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Jewish World Review July 12, 2000 / 9 Tamuz, 5760

Cal Thomas

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Neither the time nor the place for a summit --
THE COLLAPSE of Israeli Prime Minister Ehud Barak's governing coalition and the intransigence of the Palestinian Authority, which has failed to live up to previous agreements with Israel, make this the worst possible moment to hold a Middle East "peace'' summit.

Palestinian leader Yasser Arafat has announced his intention to declare an independent state on Sept. 13. A report in the Israeli newspaper Ha'aretz says the announcement will be accompanied by a proclamation that the state will absorb all territories conquered by Israel since 1967, including East Jerusalem. Final borders and the status of Jerusalem were supposed to be negotiated, not unilaterally pronounced.

Ha'aretz reports that following the statehood declaration Palestinian leaders will regard any show of force by Israel or the annexation of territory (as Prime Minister Barak has said he might do) as an act of war. There is also the possibility of a massive Palestinian uprising, orchestrated by Arafat and accompanied by invading Arab armies, for the purpose of eradicating the Jewish state -- the objective of Israel's enemies since 1948. Any American assistance would be too little, too late, given Israel's diminished land mass.

For most of its modern existence Israel has seen its survival as its own responsibility. Israel would accept help from its "friend,'' the United States, but would never come to depend on such assistance. These assumptions have changed -- and the attitude of the Barak government (and the Arabists in the State Department) is that Israel can trust the United States, even though America has a checkered past at promise-keeping.

A full-page ad in the June 6 Ha'aretz detailed some of the broken U.S. security guarantees to Israel following the 1948 and 1956 wars. The United States promised Israel military supplies to deter Arab military aggression, through the April 1950 Tripartite Declaration with Britain and France. President Dwight Eisenhower reiterated America's commitment in 1955, but failed to follow through, thus nurturing Arab belligerence, which led to the Sinai Campaign in 1956.

President Eisenhower and Secretary of State John Foster Dulles issued executive guarantees to activate the U.S. Navy in order to secure free passage of vessels to the port of Eilat and to keep the Sinai demilitarized. In 1967 President Lyndon Johnson failed to live up to that guarantee, paving the way to the Six-Day War.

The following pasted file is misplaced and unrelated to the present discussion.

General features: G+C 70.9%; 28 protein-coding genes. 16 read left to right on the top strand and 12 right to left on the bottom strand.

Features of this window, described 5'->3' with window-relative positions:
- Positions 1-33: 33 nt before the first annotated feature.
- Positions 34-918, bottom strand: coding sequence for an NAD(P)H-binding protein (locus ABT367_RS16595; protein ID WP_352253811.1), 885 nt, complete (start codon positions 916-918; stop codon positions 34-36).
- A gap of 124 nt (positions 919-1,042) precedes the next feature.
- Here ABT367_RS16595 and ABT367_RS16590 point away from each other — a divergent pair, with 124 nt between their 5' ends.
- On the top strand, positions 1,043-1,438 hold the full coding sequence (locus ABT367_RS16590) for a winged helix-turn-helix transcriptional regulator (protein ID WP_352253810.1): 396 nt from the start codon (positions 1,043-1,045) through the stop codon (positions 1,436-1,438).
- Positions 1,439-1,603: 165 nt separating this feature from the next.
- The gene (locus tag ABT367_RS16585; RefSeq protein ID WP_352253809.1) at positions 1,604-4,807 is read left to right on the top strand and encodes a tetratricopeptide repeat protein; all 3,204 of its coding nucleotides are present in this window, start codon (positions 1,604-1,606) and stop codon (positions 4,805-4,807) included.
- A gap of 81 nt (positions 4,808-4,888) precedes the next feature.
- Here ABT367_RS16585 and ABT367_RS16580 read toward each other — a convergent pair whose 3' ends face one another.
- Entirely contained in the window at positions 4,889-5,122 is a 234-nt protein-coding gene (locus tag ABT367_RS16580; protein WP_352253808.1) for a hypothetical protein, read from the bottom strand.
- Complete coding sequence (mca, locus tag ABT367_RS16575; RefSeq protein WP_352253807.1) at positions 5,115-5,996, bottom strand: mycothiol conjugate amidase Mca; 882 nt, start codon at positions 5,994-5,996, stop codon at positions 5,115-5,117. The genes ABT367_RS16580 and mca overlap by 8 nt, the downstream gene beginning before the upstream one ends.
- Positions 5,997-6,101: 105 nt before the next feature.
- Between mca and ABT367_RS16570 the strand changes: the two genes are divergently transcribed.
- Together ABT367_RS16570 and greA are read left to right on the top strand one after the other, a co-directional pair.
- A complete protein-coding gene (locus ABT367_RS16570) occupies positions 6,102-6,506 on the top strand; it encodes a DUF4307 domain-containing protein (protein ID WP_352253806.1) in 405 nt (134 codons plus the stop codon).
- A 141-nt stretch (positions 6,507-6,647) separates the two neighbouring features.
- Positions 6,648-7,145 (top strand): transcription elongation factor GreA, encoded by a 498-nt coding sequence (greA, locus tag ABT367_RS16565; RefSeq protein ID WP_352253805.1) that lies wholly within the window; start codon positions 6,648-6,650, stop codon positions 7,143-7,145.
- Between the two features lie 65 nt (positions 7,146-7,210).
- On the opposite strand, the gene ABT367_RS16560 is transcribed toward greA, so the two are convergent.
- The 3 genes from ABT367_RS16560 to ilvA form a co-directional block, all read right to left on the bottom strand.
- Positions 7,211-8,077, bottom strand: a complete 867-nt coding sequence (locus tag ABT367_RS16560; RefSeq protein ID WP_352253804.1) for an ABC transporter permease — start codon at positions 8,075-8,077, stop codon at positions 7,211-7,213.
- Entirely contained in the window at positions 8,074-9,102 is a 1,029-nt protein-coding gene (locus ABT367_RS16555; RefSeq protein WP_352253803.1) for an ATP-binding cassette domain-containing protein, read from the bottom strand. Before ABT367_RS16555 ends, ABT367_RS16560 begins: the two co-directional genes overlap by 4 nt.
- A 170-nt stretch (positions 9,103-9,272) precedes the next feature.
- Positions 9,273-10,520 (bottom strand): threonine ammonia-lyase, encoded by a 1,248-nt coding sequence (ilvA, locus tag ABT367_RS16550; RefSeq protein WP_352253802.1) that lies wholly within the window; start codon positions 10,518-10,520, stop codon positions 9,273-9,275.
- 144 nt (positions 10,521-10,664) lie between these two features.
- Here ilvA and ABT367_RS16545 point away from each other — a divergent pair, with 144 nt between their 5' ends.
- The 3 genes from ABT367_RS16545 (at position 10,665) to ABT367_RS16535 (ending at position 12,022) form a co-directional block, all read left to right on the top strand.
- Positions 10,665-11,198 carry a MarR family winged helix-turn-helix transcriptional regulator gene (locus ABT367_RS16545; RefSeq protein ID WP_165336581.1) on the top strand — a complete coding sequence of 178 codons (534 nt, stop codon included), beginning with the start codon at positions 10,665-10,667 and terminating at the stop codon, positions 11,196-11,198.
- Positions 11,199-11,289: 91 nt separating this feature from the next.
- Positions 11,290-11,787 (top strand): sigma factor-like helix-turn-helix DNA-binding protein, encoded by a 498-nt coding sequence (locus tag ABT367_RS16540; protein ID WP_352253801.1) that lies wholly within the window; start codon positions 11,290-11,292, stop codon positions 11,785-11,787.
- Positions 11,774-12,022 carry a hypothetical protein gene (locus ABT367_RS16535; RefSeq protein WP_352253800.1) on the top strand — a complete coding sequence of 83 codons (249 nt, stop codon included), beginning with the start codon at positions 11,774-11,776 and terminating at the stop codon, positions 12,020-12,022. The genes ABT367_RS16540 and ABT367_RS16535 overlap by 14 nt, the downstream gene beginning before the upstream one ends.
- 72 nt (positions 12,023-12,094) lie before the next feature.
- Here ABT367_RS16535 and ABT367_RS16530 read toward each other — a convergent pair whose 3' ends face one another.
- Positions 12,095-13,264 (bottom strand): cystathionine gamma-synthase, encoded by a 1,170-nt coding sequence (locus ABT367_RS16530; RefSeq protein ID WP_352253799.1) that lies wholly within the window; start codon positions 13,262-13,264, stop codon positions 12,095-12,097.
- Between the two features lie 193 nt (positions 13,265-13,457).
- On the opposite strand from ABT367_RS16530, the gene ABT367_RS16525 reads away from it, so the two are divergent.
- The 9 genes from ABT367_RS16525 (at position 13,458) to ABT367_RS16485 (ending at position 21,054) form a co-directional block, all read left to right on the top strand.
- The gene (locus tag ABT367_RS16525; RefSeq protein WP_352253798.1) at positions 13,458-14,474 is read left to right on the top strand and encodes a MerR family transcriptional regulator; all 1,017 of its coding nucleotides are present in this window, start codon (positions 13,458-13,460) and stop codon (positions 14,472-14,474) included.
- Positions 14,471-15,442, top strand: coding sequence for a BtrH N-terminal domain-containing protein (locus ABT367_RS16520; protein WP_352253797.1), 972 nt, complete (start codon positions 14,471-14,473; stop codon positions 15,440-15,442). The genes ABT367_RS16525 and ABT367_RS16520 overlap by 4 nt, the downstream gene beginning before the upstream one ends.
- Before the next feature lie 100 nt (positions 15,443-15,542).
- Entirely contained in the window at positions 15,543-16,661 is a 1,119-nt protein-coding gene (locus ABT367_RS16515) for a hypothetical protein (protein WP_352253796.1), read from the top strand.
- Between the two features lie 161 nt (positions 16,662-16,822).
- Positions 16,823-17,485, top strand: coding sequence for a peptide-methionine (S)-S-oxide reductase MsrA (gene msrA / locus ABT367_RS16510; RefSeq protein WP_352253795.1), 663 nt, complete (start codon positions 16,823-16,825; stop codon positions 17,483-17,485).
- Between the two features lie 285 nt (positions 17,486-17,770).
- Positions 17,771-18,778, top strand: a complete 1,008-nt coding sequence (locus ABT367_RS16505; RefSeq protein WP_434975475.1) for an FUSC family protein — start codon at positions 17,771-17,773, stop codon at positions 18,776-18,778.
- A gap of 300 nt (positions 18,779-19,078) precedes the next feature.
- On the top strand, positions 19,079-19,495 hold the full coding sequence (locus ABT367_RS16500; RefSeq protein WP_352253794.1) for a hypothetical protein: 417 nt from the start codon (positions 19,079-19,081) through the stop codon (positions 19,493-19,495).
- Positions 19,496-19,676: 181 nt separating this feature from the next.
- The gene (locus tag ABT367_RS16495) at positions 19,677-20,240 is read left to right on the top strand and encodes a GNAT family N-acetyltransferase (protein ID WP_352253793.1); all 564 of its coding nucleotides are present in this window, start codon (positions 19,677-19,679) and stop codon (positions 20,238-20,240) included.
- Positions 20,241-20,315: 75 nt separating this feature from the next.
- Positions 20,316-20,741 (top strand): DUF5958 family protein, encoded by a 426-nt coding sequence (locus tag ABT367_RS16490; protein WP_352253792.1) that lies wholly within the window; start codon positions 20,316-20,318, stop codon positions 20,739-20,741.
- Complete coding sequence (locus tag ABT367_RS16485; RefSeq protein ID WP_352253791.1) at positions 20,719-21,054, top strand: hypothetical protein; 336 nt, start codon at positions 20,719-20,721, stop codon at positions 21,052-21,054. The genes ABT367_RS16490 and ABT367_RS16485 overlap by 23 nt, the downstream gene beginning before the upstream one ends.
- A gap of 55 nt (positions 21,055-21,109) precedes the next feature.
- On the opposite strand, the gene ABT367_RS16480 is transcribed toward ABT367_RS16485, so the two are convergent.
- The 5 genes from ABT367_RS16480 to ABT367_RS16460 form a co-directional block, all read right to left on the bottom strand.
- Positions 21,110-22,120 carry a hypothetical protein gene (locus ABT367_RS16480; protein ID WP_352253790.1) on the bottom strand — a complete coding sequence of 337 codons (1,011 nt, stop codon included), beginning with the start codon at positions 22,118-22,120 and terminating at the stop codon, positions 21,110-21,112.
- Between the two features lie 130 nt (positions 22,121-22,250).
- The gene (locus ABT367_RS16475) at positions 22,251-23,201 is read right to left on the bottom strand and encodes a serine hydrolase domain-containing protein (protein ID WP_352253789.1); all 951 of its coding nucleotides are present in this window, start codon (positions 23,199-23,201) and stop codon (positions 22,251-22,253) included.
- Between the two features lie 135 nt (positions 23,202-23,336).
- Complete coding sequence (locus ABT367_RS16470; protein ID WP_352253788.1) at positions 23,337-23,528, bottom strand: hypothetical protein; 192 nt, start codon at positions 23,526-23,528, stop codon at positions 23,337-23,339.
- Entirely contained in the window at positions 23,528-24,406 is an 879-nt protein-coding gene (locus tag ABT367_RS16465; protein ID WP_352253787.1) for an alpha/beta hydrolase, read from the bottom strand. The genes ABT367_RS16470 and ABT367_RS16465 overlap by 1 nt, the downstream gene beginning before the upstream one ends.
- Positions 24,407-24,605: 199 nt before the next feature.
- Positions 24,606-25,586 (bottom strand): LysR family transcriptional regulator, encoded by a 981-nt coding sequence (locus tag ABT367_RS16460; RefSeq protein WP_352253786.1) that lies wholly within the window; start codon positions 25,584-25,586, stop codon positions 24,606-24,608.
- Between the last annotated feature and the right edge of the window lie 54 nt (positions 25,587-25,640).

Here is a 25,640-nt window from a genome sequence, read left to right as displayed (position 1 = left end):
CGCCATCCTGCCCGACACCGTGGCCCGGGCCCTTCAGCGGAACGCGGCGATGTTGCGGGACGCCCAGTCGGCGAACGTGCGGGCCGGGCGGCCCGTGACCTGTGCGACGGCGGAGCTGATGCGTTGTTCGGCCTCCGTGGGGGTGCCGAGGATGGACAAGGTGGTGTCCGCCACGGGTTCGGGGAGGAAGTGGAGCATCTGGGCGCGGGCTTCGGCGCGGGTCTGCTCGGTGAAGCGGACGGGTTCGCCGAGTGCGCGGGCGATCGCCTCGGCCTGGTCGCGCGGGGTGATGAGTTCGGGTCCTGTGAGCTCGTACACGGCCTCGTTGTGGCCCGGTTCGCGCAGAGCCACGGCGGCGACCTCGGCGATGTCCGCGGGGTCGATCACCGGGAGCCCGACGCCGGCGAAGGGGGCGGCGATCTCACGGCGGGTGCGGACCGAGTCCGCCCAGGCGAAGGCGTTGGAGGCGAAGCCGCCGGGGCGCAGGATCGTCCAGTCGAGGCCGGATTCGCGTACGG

The late Sen. Henry "Scoop'' Jackson (D-Wash.) dismissed U.S. guarantees, calling them harmful delusions. Jackson noted such guarantees didn't save Cambodia or Vietnam. In 1976 UCLA political science professor Noah Pelcovits analyzed more than 100 arrangements in which great powers pledged to protect small powers. He found "there is only one chance in three that the protector will come to the aid of its ally in wartime.''

Since Israel's decisive victory in the Yom Kippur war, U.S policy has slowly changed from defending Israel to pressuring it. Now Israel's presence in the region is regarded as the cause of conflict, which ignores the centuries of Arab genocide and warfare before 1948.

The Oslo agreements and the Wye River accords specifically require (ital) both (unital) parties -- Israel and the Palestinians -- to take specific actions. Israel has upheld its part of the agreements by relinquishing land purchased with Jewish blood in an effort to defend itself. The Palestinian side has violated the letter and intent of virtually every agreement to which it has been a party. Statements by Palestinian and Arab leaders show they have no intention of coexisting peacefully with Israelis. Many of their religious leaders preach that Jews are infidels who deserve to die. These are not the voices of peace and reconciliation, but of war and eradication.

Israel has made tangible, critical, painful and irreversible concessions of territory crucial to its survival. In return, it is promised intangible, vague, uncertain and open-ended "guarantees,'' whose implementation depends on America's interests, not Israel's.

Under no circumstances should Barak agree to a phony "peace'' that will not last. This sham "peace process'' should be put on hold for the next American administration, and possibly the next Israeli one, to deal with. Meanwhile, Israel should prepare for another war, which is coming as surely as the next Palestinian broken promise.

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